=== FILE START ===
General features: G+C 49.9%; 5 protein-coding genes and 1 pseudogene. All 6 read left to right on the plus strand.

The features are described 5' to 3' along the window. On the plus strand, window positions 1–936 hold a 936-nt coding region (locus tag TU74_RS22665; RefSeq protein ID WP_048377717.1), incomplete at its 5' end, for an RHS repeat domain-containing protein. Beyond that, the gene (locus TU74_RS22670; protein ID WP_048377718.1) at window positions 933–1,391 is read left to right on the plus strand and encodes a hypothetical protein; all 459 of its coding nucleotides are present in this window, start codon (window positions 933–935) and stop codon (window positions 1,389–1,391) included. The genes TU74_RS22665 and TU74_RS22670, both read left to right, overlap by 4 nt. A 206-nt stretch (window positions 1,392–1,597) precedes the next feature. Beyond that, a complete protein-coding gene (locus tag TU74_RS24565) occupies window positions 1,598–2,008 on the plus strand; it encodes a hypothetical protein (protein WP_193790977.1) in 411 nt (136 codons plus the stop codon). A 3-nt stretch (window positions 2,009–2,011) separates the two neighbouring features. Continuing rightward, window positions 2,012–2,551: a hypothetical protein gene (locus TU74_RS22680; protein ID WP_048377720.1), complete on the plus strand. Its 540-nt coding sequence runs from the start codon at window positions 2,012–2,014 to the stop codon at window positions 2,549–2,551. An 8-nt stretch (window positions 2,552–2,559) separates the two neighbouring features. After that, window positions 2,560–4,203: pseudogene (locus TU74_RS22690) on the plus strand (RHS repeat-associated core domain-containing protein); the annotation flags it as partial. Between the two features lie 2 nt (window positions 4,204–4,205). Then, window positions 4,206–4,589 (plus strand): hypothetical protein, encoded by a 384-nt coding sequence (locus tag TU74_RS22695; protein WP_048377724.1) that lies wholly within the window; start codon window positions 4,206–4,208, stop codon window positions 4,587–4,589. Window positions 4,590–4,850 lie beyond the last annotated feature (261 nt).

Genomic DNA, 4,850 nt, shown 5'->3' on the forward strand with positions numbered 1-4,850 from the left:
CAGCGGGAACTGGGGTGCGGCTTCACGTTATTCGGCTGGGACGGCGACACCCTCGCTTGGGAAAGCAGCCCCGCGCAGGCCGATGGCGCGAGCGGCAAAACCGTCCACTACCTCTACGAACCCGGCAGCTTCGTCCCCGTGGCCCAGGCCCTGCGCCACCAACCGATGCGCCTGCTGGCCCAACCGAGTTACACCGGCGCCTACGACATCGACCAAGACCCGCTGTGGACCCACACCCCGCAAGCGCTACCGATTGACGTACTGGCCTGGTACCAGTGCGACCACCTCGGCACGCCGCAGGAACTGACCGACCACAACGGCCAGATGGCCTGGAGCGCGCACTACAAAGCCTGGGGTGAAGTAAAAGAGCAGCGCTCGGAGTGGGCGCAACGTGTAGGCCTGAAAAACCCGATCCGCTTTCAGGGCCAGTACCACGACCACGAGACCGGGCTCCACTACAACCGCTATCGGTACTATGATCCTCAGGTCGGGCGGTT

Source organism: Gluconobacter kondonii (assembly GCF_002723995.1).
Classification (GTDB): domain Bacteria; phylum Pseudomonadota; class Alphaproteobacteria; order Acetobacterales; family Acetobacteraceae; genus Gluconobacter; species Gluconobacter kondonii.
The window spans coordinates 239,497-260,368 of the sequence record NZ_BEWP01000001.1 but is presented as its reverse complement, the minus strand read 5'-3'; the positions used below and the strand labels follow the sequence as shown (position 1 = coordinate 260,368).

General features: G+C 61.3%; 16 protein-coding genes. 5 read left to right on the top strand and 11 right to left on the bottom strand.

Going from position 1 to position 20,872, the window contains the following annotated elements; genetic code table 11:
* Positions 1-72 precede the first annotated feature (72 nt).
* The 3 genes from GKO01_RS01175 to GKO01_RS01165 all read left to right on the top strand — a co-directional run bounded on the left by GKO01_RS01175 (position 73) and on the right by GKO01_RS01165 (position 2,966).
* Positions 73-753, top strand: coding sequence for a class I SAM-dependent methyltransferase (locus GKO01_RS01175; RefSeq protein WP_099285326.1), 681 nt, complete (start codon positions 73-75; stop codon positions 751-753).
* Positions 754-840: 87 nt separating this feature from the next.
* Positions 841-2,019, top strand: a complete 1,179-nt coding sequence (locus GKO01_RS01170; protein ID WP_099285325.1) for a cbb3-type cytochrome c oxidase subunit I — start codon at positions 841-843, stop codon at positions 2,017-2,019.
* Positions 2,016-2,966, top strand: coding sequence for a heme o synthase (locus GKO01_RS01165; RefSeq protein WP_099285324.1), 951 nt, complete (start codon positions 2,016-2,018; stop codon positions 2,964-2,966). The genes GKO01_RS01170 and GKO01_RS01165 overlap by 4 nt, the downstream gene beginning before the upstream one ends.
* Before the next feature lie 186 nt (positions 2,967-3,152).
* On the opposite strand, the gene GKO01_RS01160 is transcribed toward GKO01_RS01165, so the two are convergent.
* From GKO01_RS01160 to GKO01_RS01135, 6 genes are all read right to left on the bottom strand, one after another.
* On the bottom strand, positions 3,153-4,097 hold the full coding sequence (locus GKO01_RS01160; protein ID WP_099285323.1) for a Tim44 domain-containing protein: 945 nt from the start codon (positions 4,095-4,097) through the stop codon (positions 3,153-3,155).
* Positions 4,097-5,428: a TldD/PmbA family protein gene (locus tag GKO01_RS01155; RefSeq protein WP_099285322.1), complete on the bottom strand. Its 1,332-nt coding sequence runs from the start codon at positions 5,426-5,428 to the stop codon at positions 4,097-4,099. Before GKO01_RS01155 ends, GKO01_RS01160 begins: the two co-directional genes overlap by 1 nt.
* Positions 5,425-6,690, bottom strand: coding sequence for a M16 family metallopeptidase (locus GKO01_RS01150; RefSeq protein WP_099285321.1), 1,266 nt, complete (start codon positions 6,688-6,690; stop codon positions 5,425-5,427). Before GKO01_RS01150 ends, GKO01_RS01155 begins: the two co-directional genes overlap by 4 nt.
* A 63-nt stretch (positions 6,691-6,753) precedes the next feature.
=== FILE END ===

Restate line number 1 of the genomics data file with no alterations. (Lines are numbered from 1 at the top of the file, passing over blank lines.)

General features: G+C 49.9%; 5 protein-coding genes and 1 pseudogene. All 6 read left to right on the plus strand.